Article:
The Corner

Politics & Policy

Commies ‘R’ Us

A monument to Soviet state founder Vladimir Lenin in the village of Kazinka in Stavropol, Russia, February 20, 2020. (Eduard Korniyenko/Reuters)

It was Karl Marx who famously claimed that history repeats itself, first as tragedy, then as farce. Happily, he was right, at least in terms of the lives and afterlives of Communist revolutionaries. His ideas, as operationalized by Lenin, Stalin, Mao, and others have heaped untold misery upon millions during the last hundred years. In the 21st century, however, their public remembrance is hilarious. 

One statue that has not received much attention in the current political climate is the one of Vladimir Lenin in the Fremont neighborhood of Seattle. To attribute its presence in such a prominent public space to the left-leaning nature of the Seattle citizenry would be unfair, because the statue is in fact private property. “The Capitalists will sell us the rope with which we will hang them,” Lenin once said. It seems that no one is buying. The Fremont Fine Arts Foundry holds this particular statue in trust for its owners, the Carpenter family, as they continue to look for someone, anyone, who will take this sculpture off their hands — for the right price. Lenin’s likeness owes its presence in this particular public space to market forces, sitting as it does in the palm of Adam Smith’s invisible hand, waiting to be whisked away by the highest bidder. Capitalism’s ironic dance on the graves of its enemies never fails to amuse. 

Sometimes it is their literal graves upon which this dance is performed. Entry to the burial place of Marx in London’s Highgate Cemetery will cost the socialist pilgrim four pounds sterling (about $5.40). The powers that be at Highgate have hit back at criticism for charging entry by pointing out that Marx himself purchased a lot in the private cemetery for the equivalent of about $5 in today’s currency, preferring it to the publicly funded, state-owned alternative. If this isn’t “heightening the contradictions,” to use Lenin’s phrase, I don’t know what is. It’s almost too good to be true.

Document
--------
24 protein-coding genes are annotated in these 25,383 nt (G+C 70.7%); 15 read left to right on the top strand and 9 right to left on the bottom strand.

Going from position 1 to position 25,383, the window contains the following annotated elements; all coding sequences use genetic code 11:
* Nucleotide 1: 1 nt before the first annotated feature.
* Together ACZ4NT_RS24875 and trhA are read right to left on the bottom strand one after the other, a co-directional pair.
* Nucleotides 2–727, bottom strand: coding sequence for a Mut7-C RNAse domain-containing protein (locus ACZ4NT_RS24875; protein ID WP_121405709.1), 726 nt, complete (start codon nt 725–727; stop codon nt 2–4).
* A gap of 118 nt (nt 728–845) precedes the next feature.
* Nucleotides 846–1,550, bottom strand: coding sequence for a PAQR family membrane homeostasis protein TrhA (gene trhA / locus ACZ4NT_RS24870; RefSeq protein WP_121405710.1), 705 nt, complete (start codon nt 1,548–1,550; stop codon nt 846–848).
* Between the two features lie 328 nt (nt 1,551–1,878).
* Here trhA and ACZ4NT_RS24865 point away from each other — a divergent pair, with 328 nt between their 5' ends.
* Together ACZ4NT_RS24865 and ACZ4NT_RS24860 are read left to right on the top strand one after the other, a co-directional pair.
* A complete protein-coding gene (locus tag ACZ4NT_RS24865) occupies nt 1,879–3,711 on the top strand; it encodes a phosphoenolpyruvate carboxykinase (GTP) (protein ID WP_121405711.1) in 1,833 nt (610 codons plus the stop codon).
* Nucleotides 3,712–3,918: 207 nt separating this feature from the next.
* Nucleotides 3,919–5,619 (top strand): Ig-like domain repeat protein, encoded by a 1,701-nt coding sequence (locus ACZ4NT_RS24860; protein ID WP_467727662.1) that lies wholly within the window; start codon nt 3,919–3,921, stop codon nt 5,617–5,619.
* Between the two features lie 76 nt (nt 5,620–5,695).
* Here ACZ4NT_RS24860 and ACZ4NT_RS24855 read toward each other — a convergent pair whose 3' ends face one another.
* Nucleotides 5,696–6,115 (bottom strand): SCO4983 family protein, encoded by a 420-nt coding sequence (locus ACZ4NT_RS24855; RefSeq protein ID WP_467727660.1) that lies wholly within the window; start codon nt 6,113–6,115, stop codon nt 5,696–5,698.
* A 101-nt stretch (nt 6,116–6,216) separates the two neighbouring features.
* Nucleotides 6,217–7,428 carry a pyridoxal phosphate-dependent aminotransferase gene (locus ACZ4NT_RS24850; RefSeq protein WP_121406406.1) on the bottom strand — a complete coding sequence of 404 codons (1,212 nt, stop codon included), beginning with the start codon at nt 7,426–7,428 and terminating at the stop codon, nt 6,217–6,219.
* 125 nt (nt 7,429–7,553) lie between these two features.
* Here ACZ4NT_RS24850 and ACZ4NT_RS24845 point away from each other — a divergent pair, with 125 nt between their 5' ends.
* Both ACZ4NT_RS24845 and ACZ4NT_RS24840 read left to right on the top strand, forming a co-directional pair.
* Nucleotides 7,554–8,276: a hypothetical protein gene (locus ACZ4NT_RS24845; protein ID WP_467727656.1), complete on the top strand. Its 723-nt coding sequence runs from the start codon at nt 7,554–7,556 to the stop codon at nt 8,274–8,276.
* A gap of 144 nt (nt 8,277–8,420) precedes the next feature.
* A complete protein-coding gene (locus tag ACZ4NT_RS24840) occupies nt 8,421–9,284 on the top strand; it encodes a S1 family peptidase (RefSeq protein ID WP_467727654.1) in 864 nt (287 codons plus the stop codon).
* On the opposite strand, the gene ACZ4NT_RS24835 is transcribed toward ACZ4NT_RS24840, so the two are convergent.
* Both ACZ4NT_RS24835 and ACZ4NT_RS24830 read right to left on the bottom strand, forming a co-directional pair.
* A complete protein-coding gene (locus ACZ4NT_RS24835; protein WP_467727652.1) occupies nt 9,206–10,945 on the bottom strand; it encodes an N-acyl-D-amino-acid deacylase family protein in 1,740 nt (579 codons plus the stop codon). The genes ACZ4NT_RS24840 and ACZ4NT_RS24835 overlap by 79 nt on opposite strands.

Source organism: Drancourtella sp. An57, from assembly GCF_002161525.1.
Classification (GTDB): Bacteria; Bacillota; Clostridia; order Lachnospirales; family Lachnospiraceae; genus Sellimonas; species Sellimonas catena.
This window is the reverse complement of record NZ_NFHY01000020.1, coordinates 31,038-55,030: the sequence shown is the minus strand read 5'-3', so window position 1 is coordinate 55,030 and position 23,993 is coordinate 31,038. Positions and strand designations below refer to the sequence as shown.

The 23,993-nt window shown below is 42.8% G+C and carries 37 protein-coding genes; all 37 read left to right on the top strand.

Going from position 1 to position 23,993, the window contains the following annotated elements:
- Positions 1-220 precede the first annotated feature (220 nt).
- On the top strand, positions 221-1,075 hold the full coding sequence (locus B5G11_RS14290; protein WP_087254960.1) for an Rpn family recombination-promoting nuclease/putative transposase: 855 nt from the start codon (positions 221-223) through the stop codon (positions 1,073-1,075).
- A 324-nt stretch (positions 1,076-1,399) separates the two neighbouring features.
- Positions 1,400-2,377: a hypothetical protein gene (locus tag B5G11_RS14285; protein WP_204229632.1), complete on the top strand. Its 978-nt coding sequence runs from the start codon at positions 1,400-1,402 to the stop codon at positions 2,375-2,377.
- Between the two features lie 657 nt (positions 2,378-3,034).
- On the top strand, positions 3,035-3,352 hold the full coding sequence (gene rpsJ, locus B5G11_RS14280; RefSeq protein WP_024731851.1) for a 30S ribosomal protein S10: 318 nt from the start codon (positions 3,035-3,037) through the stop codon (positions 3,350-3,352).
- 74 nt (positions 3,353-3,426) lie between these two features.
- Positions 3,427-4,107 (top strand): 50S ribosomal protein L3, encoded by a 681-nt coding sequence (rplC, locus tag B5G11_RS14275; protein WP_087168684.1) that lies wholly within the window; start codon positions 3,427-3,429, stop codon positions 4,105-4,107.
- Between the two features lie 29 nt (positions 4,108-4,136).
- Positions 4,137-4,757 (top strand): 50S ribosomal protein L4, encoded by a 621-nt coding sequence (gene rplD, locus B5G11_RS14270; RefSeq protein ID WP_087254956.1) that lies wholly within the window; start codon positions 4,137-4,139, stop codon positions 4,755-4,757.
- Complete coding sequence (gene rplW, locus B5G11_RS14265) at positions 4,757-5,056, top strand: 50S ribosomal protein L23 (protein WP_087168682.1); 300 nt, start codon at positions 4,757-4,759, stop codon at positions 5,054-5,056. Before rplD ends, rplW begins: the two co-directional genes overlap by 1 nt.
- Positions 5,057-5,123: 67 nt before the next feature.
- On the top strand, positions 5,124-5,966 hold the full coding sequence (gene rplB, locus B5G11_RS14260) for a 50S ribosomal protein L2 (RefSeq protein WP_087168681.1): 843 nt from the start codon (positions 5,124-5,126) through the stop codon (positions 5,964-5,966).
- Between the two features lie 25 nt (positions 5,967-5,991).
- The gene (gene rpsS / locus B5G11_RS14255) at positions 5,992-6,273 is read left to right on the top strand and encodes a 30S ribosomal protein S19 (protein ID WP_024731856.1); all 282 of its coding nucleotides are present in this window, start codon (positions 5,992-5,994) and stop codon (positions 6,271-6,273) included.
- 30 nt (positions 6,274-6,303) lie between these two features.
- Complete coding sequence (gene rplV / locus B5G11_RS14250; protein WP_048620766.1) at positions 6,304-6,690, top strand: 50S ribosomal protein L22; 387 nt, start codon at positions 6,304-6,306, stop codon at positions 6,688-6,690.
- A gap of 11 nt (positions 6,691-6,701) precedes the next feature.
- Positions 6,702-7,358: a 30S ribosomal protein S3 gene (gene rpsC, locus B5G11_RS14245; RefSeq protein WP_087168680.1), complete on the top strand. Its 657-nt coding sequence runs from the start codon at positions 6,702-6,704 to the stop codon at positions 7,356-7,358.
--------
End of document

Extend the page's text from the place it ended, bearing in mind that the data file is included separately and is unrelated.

Furthermore, in 2014, the Communist Party candidate for the mayoralty of Novosibirsk, in Russia, defeated the incumbent and indicated he was open to the idea of erecting a publicly funded statue of Stalin. After a write-in referendum on where to erect the statue, the Russian Defense Ministry vetoed the proposed location, citing renovation plans and Stalin’s “controversial role in history.” Mayor Anatoly Lokot’s solution was to allow the Stalinists to put up their statue — on private property, at their party headquarters. No room for Stalin outside the free-market in this municipally Communist Russian town. 

According to the Moscow Times, selling Soviet souvenirs on online marketplaces like eBay can yield profits of 300 to 500 percent. Items from secondhand stores in the former Eastern Bloc are usually bought locally and sold online, mostly to Americans, the very people who were supposed to be “buried,” according to Nikita Krushchev, by the superior economic model of socialism. 

“Mr. Gorbachev, tear down these statues” is an understandable response to the presence of these things in public. But it’s much more fun to watch them being bought and sold at an agreed-upon price. 


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